“At least four species will be brought into Australia over the next five years.”

Dr Doube said his intent was to have dung beetles that can work across Australia in all seasons.

“Another component of this project will be defining the current gaps in dung beetle distribution.

“Although we have dung beetles working very well in some situations, there are many situations in which they are relatively scarce or absent.”

Australia also has about 480 species of native dung beetles that work on kangaroo droppings.

MLA to work with 12 project partners

Mr Joyce said the humble dung beetle can deliver big benefits on-farm, including improving soil and pasture health, reducing the spread of flies, pests and diseases, and reducing nutrient run-off into waterways.

“No wonder the ancient Egyptians gave them a sacred status.

“This project will help farmers unlock the potential of these powerful ‘ecosystem engineers’ to increase productivity and reduce the costs of production, effectively turning dung into dollars.”

He said MLA will collaborate with 12 project partners with the shared goal of realising the value of the 80 million tonnes of dung produced by Australian livestock every year.

“Rural R&D for Profit Programme funds projects that deliver practical and accessible results for farmers, including managing pests, better pasture management and production techniques and improving access to premium markets.”

Mr Hogan said the project had the potential to deliver exciting benefits for Australia’s $23 billion livestock industry.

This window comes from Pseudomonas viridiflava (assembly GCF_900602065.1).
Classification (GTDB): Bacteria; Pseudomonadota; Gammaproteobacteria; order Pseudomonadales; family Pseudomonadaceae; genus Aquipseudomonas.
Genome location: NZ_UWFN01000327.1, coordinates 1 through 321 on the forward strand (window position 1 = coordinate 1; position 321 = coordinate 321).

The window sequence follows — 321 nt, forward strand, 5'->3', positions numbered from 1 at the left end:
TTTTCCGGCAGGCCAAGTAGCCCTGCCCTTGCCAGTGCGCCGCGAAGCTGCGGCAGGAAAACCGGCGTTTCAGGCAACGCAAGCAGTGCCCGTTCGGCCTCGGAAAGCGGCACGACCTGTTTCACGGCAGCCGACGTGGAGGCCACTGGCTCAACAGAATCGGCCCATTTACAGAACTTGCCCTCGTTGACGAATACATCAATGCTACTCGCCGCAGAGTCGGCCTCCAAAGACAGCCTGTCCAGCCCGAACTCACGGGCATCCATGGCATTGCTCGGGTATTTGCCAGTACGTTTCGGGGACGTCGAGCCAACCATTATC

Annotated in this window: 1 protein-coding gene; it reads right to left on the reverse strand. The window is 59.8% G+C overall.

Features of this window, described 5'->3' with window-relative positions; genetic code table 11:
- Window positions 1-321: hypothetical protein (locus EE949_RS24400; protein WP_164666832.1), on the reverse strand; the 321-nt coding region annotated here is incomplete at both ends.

“This project will involve the roll-out of national and region-specific dung beetle services to a network of over 1000 producers and producers groups.

“These groups will have access to information such as a dung beetle database, infield training and online education packages to help select the more beneficial dung beetle species for their farm.”

The CSIRO’s 1965-1985 Dung Beetle Project successfully introduced 23 species of South African and European dung beetles to Australia, improving the quality and fertility of Australian cattle pastures, and reducing numbers of pestilent bush flies by around 90pc. The American Institute of Biological Sciences estimates that dung beetles save the US cattle industry an estimated US$380 million annually.

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  • Patrick Francis May 18, 2017

    The soil food web in which the dung beetle operates is a highly complex biological system which is impacted by a wide range of livestock management, pasture management and climate factors. To suggest introducing new species of dung beetles on their own are going to make a quantum difference to soil health is fanciful when best practice grazing management is already being implemented. The same goes for sheep and cattle infective worm larvae populations on pastures. There are a host of factors influencing larvae populations and potential for livestock to ingest them. To simplify infective larvae control down to introducing new species of dung beetles is “silo” thinking. Successful worm larvae control programs employ an integrated worm management strategy. Dung beetles can be an additional component of such a program, not a substitute for an integrated approach. Perhaps part of the $23.7million should be allocated to more holistic extension surrounding pasture management to minimize worm larvae ingestion while at the same time improve pasture productivity and resilience in face of variable rainfall?